Monday, July 29, 2013

The Last Day

I walked with a brisk pace to my cubicle. I was already late and Today was the day I had chosen to present my new algorithm to my boss. In my hurry, I almost bumped into a couple of people on the stairs. What was up with everyone, trying to bump straight into me (?). I had no time for that. What with all the talk of mass layoffs and the big boss's knowing glances, I didn't want any more reason for them to take me out.

When I finally reached my cubicle, something made me stop on my tracks. My team lead Akshay was asking a facilities worker to take away all my belongings and put them in a box. All my nightmares since I overheard that conversation between my managers last week had suddenly come alive. This is what it felt like, being told to go. Being told that the place I frequented or even haunted if you count the number of midnights spent here, was no longer mine. I looked at him closely. There was more than a twinge of sadness on  Akshay's face. It must be the big boss, who's making him do it. Akshay always liked me.  Maybe, they sent me a mail this morning. I'd heard that’s how it was for a bunch of people in the customer care department when they got fired.

I decided to wait, to compose myself before meeting any of them- my (ex) team mates. Then I saw them all huddled together in the conference room. Not a single person had a smile on their face. It was obvious even from a distance that usually cheerful banter was completely absent. Reena and Shashank almost looked like they had been crying. I wondered if they were all being fired.

As soon as I saw Akshay get into the meeting room, I decided to go to my seat unseen, one last time, before they cleared it out. I looked at my cubicle with wistful eyes. “Good Bye, my Second Home“. My gaze shifted to my locked computer screen and realized that more than anything; I wanted to log in and see my layoff email. Maybe I should delete my personal stuff too before somebody realizes how many copyrighted Bollywood songs I have downloaded. I sat down on my chair and typed the password. Nothing happened. The ever familiar key board and mouse were refusing to do my bidding. I bent down and verified that the cables were connected. Then the unthinkable happened. The two facilities people walked right through me and picked up the chair I was sitting on, as if I didn't exist.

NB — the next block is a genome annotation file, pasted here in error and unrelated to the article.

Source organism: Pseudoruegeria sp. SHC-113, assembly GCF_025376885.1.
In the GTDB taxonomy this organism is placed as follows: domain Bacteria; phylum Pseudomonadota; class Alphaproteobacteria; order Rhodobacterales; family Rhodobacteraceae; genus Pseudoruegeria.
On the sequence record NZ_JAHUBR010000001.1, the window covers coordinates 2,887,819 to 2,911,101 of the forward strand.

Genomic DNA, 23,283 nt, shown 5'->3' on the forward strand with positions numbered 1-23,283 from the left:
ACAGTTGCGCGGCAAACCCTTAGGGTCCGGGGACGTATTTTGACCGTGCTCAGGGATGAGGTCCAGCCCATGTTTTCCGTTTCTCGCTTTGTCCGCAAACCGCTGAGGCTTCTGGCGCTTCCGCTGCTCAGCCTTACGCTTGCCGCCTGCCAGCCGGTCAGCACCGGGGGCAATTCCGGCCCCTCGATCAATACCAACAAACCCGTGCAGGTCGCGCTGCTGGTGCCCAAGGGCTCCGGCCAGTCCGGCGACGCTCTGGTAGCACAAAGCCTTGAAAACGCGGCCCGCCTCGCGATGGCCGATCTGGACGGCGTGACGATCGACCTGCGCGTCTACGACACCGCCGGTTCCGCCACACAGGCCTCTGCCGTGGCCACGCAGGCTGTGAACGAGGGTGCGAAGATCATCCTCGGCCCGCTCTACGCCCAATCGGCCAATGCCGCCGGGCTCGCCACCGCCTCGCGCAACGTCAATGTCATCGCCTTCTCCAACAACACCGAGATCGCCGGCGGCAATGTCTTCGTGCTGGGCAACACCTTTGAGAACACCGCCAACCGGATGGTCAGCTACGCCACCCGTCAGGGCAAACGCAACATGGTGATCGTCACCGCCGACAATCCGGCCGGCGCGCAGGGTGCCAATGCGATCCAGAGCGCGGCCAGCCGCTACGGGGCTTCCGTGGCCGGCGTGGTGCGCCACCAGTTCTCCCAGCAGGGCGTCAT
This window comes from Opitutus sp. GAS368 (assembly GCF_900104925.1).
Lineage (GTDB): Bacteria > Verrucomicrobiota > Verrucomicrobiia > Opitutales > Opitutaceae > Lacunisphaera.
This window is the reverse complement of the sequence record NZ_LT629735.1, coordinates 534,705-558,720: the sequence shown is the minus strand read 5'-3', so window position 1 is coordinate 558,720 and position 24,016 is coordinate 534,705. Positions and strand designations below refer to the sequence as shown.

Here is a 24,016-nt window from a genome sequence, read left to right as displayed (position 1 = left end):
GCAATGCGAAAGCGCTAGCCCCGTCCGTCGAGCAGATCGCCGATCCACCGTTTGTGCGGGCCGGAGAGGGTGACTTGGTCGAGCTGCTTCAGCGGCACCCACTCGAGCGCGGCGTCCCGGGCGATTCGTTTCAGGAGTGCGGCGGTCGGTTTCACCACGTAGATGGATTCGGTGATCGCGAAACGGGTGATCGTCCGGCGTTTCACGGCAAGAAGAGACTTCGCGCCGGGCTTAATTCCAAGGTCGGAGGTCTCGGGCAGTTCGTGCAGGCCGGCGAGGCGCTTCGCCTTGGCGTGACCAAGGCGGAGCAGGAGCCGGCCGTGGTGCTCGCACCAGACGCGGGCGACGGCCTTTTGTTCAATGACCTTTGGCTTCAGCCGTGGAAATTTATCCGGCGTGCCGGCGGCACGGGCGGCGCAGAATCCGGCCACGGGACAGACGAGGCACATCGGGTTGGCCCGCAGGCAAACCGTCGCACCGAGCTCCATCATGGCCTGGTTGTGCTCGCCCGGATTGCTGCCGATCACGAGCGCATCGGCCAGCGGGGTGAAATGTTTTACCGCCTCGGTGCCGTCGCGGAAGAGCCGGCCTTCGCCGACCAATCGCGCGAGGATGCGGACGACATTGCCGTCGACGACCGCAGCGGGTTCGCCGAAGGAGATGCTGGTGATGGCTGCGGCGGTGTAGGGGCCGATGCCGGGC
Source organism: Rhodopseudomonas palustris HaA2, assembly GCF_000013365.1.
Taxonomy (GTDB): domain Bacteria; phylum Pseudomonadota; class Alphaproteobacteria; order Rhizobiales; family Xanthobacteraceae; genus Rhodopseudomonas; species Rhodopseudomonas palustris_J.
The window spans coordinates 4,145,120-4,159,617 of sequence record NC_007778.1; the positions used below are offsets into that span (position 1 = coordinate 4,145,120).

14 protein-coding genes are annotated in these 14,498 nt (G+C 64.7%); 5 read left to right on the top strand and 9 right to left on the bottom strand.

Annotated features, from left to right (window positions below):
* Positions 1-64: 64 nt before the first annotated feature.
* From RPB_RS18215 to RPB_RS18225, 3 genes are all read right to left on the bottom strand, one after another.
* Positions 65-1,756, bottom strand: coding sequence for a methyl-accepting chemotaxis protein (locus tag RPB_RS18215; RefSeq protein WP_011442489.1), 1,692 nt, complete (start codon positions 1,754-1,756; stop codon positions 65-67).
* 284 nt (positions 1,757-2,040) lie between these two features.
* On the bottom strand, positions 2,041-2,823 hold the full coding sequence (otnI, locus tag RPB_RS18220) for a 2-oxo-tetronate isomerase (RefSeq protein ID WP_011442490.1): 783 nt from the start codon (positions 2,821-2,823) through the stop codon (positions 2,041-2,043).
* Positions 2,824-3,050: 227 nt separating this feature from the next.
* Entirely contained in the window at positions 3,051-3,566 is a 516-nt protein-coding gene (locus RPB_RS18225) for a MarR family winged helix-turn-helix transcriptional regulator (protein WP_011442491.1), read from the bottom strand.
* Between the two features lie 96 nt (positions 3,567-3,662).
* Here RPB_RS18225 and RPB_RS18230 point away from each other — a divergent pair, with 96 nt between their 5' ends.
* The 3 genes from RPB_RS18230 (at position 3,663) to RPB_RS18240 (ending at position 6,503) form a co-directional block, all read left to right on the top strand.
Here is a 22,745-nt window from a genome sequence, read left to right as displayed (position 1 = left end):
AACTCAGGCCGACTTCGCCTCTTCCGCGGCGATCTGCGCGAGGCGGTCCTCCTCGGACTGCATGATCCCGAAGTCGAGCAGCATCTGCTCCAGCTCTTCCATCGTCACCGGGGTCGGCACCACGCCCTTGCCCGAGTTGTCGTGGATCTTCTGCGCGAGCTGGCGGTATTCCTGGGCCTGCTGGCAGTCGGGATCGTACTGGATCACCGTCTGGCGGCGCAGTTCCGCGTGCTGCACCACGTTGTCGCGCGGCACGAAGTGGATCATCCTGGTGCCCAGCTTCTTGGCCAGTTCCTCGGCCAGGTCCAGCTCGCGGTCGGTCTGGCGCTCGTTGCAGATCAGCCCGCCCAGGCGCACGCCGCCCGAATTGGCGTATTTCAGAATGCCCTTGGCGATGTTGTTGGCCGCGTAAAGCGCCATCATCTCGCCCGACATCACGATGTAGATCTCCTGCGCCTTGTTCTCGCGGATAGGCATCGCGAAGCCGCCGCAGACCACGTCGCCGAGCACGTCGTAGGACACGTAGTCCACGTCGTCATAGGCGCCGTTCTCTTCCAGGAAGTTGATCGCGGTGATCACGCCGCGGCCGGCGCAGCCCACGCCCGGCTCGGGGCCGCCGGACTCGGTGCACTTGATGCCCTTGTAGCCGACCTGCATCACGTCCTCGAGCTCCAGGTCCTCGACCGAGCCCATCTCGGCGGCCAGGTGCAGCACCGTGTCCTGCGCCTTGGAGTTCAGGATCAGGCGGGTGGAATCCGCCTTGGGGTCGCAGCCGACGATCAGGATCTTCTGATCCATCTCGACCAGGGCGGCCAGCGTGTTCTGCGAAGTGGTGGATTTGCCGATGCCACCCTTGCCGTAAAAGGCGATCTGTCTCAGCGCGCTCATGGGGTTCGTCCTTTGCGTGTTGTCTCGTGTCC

Then it hit me, precisely like the bus that hit my bike as I was rushing through peak traffic to reach the office. I was not solid anymore, only a meager spirit that lacked even the power of touch, which people walked right through, someone of no earthly consequence. As I was walking despondently away towards the exit door wondering what was ahead, I noticed my notepad on the floor. My algorithms ... my solutions. I wished there was some way I could save them from certain death at the jaws of the paper shredder.

It  was only inches from Vineeth's' cubicle. Vineeth, my best friend, who had worked with me on this project. I’d overheard the bosses talking last week that he'd be laid off in a week if he didn't present a working algorithm by then. He was absently walking back to his cube with some print outs, sense of direction obscured by the mist in his eyes. I wished, with all my might, that he would see my book. On perfect cue, a wind blew out of nowhere knocking down the print outs in his hand. As he bent down and examined my notes, I could almost see him smiling through his tears.

With one final glance back, I made my exit. It was my last day after all.